Warning: Major spoilers ahead for The Walking Dead Season 7 premiere, which aired on Oct. 23.
The sixth season of The Walking Dead concluded earlier this year with Negan (Jeffrey Dean Morgan) brutally assailing a member of Rick's group of survivors — but the final moments of the climactic scene didn't reveal which character was felled. Tonight's Season 7 premiere unveiled to viewers that there were actually two casualties: Negan first bludgeons Abraham Ford (Michael Cudlitz) to death before turning his bat on Glenn Rhee (Steven Yeun).
"It's an honor to play a character that I think resonates with people, just across the board," Yeun told BuzzFeed News at the Coalition of Asian Pacifics in Entertainment's 25th Anniversary Gala on Saturday night, almost 24 hours before fans learned of the actor's exit from the AMC drama.
It wasn't the first time Yeun's character has found himself facing death. In Season 6, it appeared that Glenn had been killed off by a horde of zombies. But a month later, he reappeared, having survived the attack. The death fake-out sparked an uproar among fans, but it also revealed how much American viewers loved Glenn, a response that moved Yeun.
"I was flattered, honored, surprised," he said of the strong fan reaction to the twist. That intensity also proved to him that viewers want to see characters of all ethnicities represented onscreen. "I think that's the testament to what we're all talking about [at CAPE] ... It's about telling America and showing America that this place is a very diverse place. Voices come from every type of person."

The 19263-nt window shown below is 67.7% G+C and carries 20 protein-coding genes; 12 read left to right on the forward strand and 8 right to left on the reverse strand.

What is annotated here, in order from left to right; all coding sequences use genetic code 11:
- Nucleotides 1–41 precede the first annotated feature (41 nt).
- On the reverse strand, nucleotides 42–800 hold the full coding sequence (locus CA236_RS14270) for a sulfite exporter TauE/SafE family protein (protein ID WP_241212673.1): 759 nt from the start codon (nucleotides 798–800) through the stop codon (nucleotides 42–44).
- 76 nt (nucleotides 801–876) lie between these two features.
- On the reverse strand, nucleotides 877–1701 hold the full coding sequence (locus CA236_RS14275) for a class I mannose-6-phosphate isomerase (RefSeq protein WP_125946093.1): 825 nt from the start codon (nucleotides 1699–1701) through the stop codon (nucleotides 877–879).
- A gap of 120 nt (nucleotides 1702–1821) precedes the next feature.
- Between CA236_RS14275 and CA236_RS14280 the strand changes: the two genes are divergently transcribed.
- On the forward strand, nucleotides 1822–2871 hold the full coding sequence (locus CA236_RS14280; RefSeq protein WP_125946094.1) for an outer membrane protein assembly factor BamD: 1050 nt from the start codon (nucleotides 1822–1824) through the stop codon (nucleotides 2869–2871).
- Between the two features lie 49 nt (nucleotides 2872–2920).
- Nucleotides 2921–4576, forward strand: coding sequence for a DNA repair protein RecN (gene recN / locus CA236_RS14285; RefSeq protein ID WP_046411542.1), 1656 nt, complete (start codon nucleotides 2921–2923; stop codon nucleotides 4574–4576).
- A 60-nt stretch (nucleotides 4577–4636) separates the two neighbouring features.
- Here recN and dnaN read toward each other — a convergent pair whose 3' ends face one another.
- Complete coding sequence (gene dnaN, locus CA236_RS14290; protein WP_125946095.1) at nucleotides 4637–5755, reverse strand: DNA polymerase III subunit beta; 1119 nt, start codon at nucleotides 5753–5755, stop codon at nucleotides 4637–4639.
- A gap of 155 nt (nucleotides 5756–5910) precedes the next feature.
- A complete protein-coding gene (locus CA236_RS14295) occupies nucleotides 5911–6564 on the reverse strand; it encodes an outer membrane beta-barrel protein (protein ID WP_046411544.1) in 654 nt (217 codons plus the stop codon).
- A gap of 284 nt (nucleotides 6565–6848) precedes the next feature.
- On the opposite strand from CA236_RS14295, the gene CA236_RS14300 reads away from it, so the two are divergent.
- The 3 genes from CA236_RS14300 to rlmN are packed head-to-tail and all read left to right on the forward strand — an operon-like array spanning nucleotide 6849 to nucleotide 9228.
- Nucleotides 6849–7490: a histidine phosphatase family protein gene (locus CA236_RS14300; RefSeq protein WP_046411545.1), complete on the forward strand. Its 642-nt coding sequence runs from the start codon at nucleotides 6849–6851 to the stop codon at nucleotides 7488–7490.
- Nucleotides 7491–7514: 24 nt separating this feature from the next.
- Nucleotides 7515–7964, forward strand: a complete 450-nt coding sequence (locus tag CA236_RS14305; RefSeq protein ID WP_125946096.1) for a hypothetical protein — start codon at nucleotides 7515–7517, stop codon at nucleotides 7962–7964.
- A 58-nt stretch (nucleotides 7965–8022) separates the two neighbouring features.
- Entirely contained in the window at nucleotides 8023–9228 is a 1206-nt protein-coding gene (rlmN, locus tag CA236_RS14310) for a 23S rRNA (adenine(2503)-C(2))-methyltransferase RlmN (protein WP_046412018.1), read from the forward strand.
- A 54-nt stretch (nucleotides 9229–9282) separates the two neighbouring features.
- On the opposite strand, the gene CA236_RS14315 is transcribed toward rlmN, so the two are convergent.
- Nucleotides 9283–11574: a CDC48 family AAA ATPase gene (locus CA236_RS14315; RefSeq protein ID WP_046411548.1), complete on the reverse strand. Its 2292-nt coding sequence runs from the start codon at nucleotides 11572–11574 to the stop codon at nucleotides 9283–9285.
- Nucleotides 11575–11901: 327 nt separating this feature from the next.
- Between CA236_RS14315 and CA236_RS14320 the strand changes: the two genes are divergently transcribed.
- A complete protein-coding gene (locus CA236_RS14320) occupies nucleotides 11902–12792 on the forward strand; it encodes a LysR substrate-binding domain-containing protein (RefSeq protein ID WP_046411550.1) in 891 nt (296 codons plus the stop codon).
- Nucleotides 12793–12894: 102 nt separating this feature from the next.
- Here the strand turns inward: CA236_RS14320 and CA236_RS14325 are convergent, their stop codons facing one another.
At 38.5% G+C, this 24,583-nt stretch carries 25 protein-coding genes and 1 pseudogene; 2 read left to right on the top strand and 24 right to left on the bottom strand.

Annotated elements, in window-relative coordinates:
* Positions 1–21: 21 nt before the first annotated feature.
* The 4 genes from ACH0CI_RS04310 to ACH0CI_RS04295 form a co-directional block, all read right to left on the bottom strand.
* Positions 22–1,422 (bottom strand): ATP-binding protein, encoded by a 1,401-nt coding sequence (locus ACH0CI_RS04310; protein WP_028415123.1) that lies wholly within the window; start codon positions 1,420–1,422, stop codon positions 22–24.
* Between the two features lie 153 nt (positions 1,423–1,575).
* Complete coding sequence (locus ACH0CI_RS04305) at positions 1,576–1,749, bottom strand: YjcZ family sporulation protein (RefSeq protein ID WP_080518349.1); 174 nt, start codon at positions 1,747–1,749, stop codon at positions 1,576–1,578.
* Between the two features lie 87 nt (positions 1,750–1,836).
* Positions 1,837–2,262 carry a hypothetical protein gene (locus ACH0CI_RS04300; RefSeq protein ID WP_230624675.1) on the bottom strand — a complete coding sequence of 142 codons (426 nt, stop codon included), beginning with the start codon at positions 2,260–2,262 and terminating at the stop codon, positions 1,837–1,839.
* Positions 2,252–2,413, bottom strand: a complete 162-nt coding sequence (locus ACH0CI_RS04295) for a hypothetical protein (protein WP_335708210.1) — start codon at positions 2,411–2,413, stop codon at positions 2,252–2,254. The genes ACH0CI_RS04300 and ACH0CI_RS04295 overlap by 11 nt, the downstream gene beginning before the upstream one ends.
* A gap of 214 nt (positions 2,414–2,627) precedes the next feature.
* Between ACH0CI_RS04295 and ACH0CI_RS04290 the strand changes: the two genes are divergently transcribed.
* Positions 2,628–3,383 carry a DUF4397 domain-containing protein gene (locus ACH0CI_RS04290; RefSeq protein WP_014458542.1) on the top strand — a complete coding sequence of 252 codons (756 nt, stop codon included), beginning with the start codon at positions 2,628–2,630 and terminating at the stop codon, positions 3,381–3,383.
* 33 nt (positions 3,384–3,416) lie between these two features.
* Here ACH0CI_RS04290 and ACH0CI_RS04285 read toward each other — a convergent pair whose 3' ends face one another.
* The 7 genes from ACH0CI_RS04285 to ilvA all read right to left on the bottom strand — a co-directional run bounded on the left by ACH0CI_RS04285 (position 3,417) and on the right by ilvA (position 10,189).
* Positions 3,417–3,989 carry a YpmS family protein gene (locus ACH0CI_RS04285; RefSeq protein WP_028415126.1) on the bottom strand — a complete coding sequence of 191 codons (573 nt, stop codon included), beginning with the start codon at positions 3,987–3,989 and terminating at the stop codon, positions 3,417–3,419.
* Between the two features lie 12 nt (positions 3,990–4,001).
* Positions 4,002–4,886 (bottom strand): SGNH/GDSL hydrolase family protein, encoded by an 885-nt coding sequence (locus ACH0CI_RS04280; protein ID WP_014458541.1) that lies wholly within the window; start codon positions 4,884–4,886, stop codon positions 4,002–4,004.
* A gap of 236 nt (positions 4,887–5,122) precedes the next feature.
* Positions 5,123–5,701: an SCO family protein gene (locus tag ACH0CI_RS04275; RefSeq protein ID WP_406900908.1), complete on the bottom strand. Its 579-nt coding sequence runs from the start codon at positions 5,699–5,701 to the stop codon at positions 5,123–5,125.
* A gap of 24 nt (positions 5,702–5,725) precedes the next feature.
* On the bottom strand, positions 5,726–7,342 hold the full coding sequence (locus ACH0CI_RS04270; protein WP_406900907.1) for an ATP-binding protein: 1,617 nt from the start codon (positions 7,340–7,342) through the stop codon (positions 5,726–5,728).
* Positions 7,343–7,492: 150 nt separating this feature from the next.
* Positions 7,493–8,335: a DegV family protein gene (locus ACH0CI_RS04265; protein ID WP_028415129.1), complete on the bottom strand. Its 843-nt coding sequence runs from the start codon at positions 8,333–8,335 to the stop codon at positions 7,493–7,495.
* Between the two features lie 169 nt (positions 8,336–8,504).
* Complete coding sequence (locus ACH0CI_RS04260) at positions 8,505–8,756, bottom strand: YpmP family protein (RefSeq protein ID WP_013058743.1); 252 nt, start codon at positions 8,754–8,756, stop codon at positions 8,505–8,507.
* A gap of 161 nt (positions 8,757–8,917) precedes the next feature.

For him, Glenn — who, like himself, is Korean-American — as a "normalized" character remains one of his favorite elements about the entire Walking Dead experience. "Watching people kind of let my ethnicity be present but, at the same time, fade to the back? That's a really cool thing."
But he also stressed the importance of recognizing diversity. "We should not forget that he's Asian," Yeun said of his character. "Maybe we'll get to a future where nobody talks about any of that stuff, but we shouldn't forget that because we are underrepresented. But it's cool that it can acknowledged and, at the same time, ignored."